Thirty-year-old engineer, Irfan Jamil, says the experience of crackdowns represents so much of what life was like for a child in India-held Kashmir. “Men and boys were paraded in a local ground. Often, we would start playing with our friends who had also been brought there when suddenly the soldiers would grab some men and start beating them mercilessly. Scared, we would run back to our fathers, burying our faces in their clothes, trying not to look at the soldiers,” he says.
Twenty-five-year old filmmaker from Srinagar, Ifat Ghazia, had just started school in 1995, when her whole world turned upside down. Some militants were hiding in the shrine of Shiekh Noordin Noorani in Charar-i-Sharif in District Budgam, where Gazia lived. A siege was declared and the army told residents of the area to evacuate their homes. “We only had time to pack a few clothes,” she recalls. “I remember crying because I had to leave my toys and my tricycle behind. For months, we lived as refugees at the edge of the town.”
The army threw gun powder from helicopters and then burnt the whole town to the ground. The wooden houses and the centuries-old shrine burnt for days. “We sat watching from a hilltop. Burnt pages of books flew with the wind, our ancient history was deleted just like that. [Everything] changed forever.”
Heroes and Villains
For children in other parts of the world, villains and heroes live in fantasy worlds and come alive only on television shows and in comic books. But for Mehreen and her friends, they walked the streets and entered their homes. “I remember the fear of the uniformed men who barged into homes unannounced, leaving everything in a mess. Our things broken or stolen, food strewn on the floor.”
If Indian soldiers were villians, for Mehreen, the militants were heroes. “I don’t know if the adults saw them the same way but, as children, we were in awe of the militants.” It was exciting to spot a mujahid on the street. “We even looked up to the ‘mehman mujahideen’ [guest mujahideen] with great respect. Of course, as children we understood very little of history or geography.”
The mujahideen were heroes for young Manzoor Amin, too. “Back when I was unaware of the nuances of the conflict, I had a strong urge of joining them. Then, one by one, we saw young men going away and never returning.”
Ifat says she never played with dolls or miniature kitchen sets like girls in other parts of the world. Her toys were wooden guns that her cousins made for her. Her mother gave her the name Ghazia, which means warrior woman. “We rarely played outside but when we did, we didn’t play hide and seek but wars and soldiers. We grew up to become ‘normal’ adults but the impact of violence stays with us.”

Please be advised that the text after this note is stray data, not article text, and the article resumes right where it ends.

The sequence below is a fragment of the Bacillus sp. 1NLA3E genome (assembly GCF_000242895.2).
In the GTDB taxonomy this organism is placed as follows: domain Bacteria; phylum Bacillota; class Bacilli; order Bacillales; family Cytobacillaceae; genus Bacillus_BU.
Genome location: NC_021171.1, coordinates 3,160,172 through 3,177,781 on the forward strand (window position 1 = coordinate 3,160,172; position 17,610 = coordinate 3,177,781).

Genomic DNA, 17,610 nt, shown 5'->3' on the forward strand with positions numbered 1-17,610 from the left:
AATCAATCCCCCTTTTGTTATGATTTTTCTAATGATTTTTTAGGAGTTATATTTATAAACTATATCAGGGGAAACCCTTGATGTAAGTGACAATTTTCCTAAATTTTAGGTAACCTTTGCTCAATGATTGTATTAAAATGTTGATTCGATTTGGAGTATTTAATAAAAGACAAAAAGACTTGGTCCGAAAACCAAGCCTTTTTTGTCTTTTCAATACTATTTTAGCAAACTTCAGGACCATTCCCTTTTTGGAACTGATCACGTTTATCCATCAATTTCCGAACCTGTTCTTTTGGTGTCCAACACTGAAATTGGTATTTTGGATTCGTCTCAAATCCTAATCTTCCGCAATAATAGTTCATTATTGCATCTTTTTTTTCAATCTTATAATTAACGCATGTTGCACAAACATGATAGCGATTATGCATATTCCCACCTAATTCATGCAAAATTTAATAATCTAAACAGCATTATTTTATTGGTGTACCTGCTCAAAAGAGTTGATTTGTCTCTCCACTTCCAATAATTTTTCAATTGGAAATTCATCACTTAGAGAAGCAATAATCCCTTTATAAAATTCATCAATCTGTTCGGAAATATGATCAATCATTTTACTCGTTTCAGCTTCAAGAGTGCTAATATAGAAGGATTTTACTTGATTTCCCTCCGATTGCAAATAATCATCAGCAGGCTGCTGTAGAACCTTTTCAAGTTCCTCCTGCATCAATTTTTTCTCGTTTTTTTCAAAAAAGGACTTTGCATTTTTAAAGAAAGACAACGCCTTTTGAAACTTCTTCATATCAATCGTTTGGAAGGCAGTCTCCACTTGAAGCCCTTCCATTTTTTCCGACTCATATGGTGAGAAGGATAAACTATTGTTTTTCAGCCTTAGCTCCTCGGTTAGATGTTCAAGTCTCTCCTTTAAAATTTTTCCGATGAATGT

An ‘enforced’ peace
Many outside India-held Kashmir describe the years between 2000 and 2007 as a period of relative peace, but the young Kashmiris who spoke to Eos argue that there can be no peace under occupation. Bukhari says while these years saw less active confrontation between Kashmiris and India, the enforced disappearances and the high-handedness of the Indian military ever-present in civilian spaces and the harassment of the population continued.
Manzoor says there was an ‘enforced’ peace in these years. The number of militants was reduced to a few hundred and the encounters became less frequent. With a new government in India-held Kashmir, there was less civilian harassment and fewer crackdowns. But the militarisation went deeper and the number of military camps increased. Manzoor argues that amid the ‘relative lull’ India did not make any efforts towards an actual resolution and discontent continued to simmer.
Jamil agrees, saying: “Every resistance sees periods of intense activity followed by quieter periods. Many Indian analysts like to paint a very rosy picture of these years but the protests, killings, torture and enforced disappearances continued.”
There is no more or less peace in India-held Kashmir, Mehreen says. “If peace is a dignified life with the absence of violence and coercion then peace can only come with Azadi [freedom]. ‘Development’ cannot wash away blood.”
A fresh wave of violence
In May 2008, Indian authorities transferred over 100 acres of forest land to the Shri Amarnathji Shrine Board (SASB) to set up shelters and facilities for Hindu pilgrims. It came as no surprise to Manzoor when in 2008, widespread violence erupted in the valley once again. “It was an uprising, an intifada” he says.
“People resisted. People united. Peaceful demonstrations were responded to with bullets. But with each killing the cry for Azadi grew louder,” he says.